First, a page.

Real Estate Study Guide: What You Need to Know About Administrative Discipline


Licensed real estate brokers and real estate salespersons are required to follow federal and state real estate laws along with the relevant rules of professional conduct in their jurisdiction. If allegations arise that they have failed to do so, a real estate agent could potentially face administrative discipline from the regulator in their state. It is crucial that all real estate agents have a basic understanding of their professional duties — to protect their career and, prior to that, to help them pass the real estate exam.

Administrative Discipline is Handled on a State-by-State Basis

One of the most important things that prospective real estate professionals need to know about administrative disciplinary actions is that these cases are always handled on a state-by-state basis. When you are studying for the real estate exam — and when you begin your career as a real estate agent or real estate salesperson — it is imperative that you pay close attention to the rules and regulations in your particular state. While there are certainly many similarities across jurisdictions, there are also some variations in rules and procedures in each state. As a simple example, using a net listing agreement, which is permitted in some states, is a serious violation in other states — it could even lead to a real estate professional facing administrative discipline.

Real World Examples of Administrative Discipline

In the real world, administrative discipline comes in a wide range of different forms. Consider some real world examples: In January of 2019, the California Department of Real Estate (CDRE) took enforcement action against a Sacramento-based real estate broker who was accused of negligence in performing licensed acts and violation of state real estate law. The real estate professional’s license to practice was revoked by the CDRE. In December of 2018, the Maryland Real Estate Commission (MREC) reprimanded a licensed real estate agent and fined her $3,000 for allegedly mishandling a client’s funds. In January of 2019, the Texas Real Estate Commission (TREC) reprimanded a real estate agent and suspended his license for 30 days after it was determined that he failed to perform an adequate inspection of a property’s foundation on behalf of a buyer.

Administrative Discipline: What are the Possible Sanctions?

Should a real estate agent or real estate salesperson face administrative discipline, a number of different sanctions are possible. As a general matter, the administrative penalties that a real estate professional will be subject to can vary dramatically. The more egregious the nature of the underlying allegations, the more severe the possible penalties. Of course, in any case, a real estate agent may face an administrative complaint, but they could be subject to no penalties at all. Indeed, they could be fully exonerated, no further administrative action may be required, and all references to the case could even be expunged in official documents. Some of the most common examples of administrative penalties include:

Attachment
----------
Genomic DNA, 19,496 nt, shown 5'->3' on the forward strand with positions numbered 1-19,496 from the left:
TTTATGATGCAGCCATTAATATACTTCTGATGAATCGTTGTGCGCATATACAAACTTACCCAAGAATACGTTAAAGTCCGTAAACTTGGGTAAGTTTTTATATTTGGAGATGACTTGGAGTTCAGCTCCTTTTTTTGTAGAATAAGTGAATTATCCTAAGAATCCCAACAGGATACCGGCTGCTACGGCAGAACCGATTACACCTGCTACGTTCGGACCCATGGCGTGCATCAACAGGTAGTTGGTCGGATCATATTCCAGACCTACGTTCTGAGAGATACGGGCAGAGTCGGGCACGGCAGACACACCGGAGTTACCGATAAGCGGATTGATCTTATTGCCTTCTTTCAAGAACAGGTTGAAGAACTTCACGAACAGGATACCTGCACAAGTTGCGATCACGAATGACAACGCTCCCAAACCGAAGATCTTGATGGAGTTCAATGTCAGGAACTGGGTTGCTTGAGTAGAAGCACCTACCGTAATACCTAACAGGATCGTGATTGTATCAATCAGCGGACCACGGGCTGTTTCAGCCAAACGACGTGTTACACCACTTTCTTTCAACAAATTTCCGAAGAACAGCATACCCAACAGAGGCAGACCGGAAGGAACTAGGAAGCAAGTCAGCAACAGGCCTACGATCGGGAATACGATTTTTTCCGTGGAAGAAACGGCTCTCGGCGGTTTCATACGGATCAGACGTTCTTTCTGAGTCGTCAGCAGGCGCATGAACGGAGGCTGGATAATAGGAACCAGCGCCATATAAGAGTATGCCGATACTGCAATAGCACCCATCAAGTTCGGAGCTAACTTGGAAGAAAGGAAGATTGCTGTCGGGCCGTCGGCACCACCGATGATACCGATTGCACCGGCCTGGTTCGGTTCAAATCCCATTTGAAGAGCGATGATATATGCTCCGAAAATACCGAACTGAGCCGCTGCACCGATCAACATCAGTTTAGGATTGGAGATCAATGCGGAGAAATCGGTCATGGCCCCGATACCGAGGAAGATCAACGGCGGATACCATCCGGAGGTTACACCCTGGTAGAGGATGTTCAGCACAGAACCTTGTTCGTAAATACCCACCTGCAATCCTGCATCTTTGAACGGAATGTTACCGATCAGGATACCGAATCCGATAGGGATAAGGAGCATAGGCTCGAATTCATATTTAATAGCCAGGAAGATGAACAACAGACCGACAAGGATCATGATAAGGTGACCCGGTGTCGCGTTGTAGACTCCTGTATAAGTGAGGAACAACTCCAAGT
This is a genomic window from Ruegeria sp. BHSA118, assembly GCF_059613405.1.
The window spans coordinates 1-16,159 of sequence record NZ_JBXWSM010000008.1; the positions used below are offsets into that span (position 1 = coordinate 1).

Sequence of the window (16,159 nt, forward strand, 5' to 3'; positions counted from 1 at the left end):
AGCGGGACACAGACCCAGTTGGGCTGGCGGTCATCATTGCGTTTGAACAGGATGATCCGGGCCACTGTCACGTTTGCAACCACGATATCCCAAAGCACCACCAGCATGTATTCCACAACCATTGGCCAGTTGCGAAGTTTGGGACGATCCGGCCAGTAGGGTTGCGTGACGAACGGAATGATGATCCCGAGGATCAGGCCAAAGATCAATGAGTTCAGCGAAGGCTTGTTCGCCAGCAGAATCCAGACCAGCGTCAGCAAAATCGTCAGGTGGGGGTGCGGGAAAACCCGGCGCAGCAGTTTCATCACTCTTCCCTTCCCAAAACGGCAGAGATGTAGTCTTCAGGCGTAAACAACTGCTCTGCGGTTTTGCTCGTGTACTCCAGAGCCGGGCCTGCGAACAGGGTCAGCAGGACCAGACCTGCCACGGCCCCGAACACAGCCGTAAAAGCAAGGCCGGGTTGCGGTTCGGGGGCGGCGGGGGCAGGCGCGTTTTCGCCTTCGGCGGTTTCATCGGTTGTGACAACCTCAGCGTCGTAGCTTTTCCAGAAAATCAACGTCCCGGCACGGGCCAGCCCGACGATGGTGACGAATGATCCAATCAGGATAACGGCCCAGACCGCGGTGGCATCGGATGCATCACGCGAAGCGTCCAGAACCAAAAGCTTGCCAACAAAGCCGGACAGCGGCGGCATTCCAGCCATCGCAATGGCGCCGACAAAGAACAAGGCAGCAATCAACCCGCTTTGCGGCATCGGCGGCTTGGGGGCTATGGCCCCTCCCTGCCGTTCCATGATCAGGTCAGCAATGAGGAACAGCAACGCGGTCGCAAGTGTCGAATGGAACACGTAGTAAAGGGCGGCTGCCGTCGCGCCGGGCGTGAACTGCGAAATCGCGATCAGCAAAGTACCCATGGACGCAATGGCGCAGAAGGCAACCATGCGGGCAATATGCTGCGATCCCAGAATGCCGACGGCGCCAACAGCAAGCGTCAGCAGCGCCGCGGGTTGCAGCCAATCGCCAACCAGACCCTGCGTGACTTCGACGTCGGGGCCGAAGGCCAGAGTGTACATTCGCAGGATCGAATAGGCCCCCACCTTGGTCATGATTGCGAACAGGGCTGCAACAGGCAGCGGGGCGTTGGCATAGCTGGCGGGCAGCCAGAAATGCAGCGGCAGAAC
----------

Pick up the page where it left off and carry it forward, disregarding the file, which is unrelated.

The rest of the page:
• Censure/Reprimand: In some cases, a real estate professional could be publicly censured or publicly reprimanded for alleged misconduct. While censure/reprimand could be the only sanction issued by a regulator, these penalties often come in conjunction with other administrative enforcement action.
  • Civil Fines: Real estate commissions across the states have the legal authority to levy financial penalties against real estate professionals. A real estate agent or real estate salesperson could potentially be fined by their state’s commission through an administrative proceeding. The failure to pay a civil fine will usually lead to the suspension or revocation of a real estate license.
  • Suspension: A real estate professional could have their license temporarily suspended. Generally, there are two types of suspension: definite and indefinite. If a real estate agent is suspended for a defined period — for example, if they are suspended for 30 days — then their real estate license will automatically be reinstated once the suspension period ends.
  • Revocation: Real estate brokers could also face a license revocation, which is much harsher than a suspension. In most cases, a real estate license will only be revoked in an administrative disciplinary proceeding if there is compelling evidence that there was serious misconduct on the part of the agent.  

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